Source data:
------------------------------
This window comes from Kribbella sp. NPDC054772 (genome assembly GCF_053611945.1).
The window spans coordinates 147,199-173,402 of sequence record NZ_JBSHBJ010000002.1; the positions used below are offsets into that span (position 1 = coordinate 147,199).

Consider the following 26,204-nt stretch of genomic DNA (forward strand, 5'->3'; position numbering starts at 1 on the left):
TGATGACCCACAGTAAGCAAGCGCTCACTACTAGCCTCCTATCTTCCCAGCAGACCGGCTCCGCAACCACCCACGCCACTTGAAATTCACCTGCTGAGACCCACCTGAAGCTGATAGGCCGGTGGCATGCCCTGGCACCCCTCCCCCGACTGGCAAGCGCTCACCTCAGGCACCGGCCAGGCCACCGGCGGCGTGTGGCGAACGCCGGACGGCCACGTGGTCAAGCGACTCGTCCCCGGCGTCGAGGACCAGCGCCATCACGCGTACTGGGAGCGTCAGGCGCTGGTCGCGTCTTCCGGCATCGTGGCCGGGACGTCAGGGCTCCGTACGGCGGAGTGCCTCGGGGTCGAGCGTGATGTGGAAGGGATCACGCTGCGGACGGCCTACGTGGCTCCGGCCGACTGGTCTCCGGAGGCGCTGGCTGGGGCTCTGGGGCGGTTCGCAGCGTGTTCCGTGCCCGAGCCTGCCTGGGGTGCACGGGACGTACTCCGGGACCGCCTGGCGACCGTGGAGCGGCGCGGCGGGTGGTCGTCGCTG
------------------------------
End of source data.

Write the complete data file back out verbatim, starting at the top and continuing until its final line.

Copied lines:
This window comes from Kribbella sp. NPDC054772 (genome assembly GCF_053611945.1).
The window spans coordinates 147,199-173,402 of sequence record NZ_JBSHBJ010000002.1; the positions used below are offsets into that span (position 1 = coordinate 147,199).

Consider the following 26,204-nt stretch of genomic DNA (forward strand, 5'->3'; position numbering starts at 1 on the left):
TGATGACCCACAGTAAGCAAGCGCTCACTACTAGCCTCCTATCTTCCCAGCAGACCGGCTCCGCAACCACCCACGCCACTTGAAATTCACCTGCTGAGACCCACCTGAAGCTGATAGGCCGGTGGCATGCCCTGGCACCCCTCCCCCGACTGGCAAGCGCTCACCTCAGGCACCGGCCAGGCCACCGGCGGCGTGTGGCGAACGCCGGACGGCCACGTGGTCAAGCGACTCGTCCCCGGCGTCGAGGACCAGCGCCATCACGCGTACTGGGAGCGTCAGGCGCTGGTCGCGTCTTCCGGCATCGTGGCCGGGACGTCAGGGCTCCGTACGGCGGAGTGCCTCGGGGTCGAGCGTGATGTGGAAGGGATCACGCTGCGGACGGCCTACGTGGCTCCGGCCGACTGGTCTCCGGAGGCGCTGGCTGGGGCTCTGGGGCGGTTCGCAGCGTGTTCCGTGCCCGAGCCTGCCTGGGGTGCACGGGACGTACTCCGGGACCGCCTGGCGACCGTGGAGCGGCGCGGCGGGTGGTCGTCGCTG